Unwrapping the Beauty of Bournville

Beautiful Bournville
Reading Time: 5 minutes

By Lily Cratchley, Gale Ambassador at the University of Birmingham
I am a second-year student at the University of Birmingham currently completing my joint honours degree in English Literature and American and Canadian Studies. This multidisciplinary course allows me to study varying aspects of modern American literature, history and culture as well as old English writing, including poetry by Wyatt and plays by Shakespeare.  In term-time I love to keep myself busy by volunteering for a society that helps local, disadvantaged children, preparing for a year abroad in North America, visiting the attractions that England’s second city has to offer with friends, and, of course, working as a Gale Ambassador.

Located just a ten-minute walk from Birmingham’s most populous student housing area, Selly Oak, the village of Bournville – one of the first model villages in England – stands as a rare chunk of living history within the bustling city. Efforts to preserve the charm and wellbeing of the village are organised by volunteers, while the old chocolate factory has been transformed into a tourist attraction named after the man who envisioned and created the beauty of Bournville, ‘Cadbury World’.

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Dr Wu Lien Teh as a Travelogue Writer – A short review of three travel essays written by Wu in China in the 1930s

Reading Time: 8 minutes

Dr Wu Lien Teh (1879–1960) is best known as a returned/re-emigrated overseas Chinese medical doctor who contributed considerably to the building of China’s modern public health and medical education systems. Among the numerous books and articles he published, the absolute majority of them deal with medical topics. However, he was also the author of a number of journal articles addressing non-medical topics. In this blog essay, I will examine a group of three essays he published in the 1930s in the Shanghai-based English journal The China Critic, recording his visits to Tang Jia Wan (Guangdong), Xiamen, and Xi’an. I would argue that Wu is not only a well-trained and -published medical doctor and scientist but also a good literary writer with a patriotic heart, a defining feature of many Chinese elites active in the late Qing and republican period.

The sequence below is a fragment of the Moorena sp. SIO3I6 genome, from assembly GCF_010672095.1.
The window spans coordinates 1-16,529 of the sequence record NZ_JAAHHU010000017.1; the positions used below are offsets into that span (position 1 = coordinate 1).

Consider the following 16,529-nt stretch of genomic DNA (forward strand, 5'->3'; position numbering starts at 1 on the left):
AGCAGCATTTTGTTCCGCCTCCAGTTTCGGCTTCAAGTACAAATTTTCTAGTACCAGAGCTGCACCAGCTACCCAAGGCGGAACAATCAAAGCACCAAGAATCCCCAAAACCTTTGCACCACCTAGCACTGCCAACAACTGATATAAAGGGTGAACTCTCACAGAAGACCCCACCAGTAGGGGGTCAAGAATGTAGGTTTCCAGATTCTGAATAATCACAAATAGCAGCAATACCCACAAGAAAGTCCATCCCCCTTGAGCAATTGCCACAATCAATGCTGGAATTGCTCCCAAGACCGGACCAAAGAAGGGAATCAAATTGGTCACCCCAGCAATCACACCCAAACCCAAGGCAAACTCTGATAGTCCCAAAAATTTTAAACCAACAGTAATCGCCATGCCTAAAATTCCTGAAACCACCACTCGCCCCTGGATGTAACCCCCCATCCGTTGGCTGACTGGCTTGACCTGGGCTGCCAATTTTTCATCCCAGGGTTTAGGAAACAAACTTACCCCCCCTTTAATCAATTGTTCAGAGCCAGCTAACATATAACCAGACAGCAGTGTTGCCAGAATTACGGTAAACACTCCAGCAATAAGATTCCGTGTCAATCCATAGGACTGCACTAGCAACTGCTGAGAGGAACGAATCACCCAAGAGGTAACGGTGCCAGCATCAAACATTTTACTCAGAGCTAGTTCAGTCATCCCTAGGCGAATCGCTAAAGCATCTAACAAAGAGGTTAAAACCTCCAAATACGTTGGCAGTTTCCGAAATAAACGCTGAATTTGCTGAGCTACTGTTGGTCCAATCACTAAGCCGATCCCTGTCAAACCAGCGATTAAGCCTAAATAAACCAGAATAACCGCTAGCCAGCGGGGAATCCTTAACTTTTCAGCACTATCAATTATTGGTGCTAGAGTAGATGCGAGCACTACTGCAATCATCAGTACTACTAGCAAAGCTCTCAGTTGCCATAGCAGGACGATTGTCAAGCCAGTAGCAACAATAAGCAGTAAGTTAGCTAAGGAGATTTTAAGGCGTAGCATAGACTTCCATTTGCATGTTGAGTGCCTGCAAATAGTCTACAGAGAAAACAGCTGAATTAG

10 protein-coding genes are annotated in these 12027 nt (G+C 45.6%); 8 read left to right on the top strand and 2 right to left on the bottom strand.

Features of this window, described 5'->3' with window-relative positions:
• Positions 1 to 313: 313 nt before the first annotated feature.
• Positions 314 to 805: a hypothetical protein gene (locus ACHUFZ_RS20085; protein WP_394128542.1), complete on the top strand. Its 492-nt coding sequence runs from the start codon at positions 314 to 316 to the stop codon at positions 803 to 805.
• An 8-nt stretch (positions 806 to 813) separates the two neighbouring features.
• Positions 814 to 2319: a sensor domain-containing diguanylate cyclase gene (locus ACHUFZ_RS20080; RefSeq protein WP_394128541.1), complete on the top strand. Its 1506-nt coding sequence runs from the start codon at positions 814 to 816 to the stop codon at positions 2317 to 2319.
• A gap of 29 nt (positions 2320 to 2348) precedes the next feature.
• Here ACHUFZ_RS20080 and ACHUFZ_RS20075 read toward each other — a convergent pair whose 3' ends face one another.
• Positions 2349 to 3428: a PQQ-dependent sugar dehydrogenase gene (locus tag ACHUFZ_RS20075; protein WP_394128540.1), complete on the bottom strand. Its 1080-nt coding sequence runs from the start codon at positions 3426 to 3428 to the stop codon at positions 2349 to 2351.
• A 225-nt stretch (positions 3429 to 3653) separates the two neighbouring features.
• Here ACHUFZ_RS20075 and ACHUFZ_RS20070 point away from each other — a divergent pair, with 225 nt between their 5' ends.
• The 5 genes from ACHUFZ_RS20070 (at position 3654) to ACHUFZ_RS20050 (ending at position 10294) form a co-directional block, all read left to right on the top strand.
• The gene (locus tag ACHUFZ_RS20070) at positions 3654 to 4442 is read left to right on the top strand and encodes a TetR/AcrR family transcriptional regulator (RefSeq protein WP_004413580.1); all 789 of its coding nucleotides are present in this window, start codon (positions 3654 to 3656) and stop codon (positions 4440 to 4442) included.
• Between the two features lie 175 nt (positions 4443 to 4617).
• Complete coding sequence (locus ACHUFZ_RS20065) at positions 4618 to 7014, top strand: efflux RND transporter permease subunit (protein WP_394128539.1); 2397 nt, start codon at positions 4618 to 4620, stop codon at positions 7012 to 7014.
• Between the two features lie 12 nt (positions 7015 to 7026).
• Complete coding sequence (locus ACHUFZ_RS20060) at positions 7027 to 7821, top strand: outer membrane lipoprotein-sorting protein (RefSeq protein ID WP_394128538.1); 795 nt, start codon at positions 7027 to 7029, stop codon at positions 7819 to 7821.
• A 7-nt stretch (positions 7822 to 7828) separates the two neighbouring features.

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The Homophobic AIDS Crisis of the 1980s

Reading Time: 4 minutes

Written by Rory Herbert, Gale Ambassador at the University of Portsmouth

I am a second year History student and President of the History Society at the University of Portsmouth. I enjoy trying to grapple with the vastness and complexity of this subject, and the challenges it can present. On the rare occasions that I have free time, I can be found playing hockey or researching historical facts and events.

Homophobia surrounding the 1980s AIDS crisis

During the early 1980s, AIDS became an ever-growing concern in the minds of Americans, and brought to the fore the deep-seated tensions and homophobic tendencies that plagued the nation’s media and political institutes. Gale’s Archives of Sexuality & Gender  provides access to a wealth of sources that help us to understand the issues and struggles experienced by these long-oppressed and ignored members of society during a particularly trying period.

Mass, Lawrence. “About Your Health ….” Bay Windows: Boston’s Gay and Lesbian Newspaper, June 1983.

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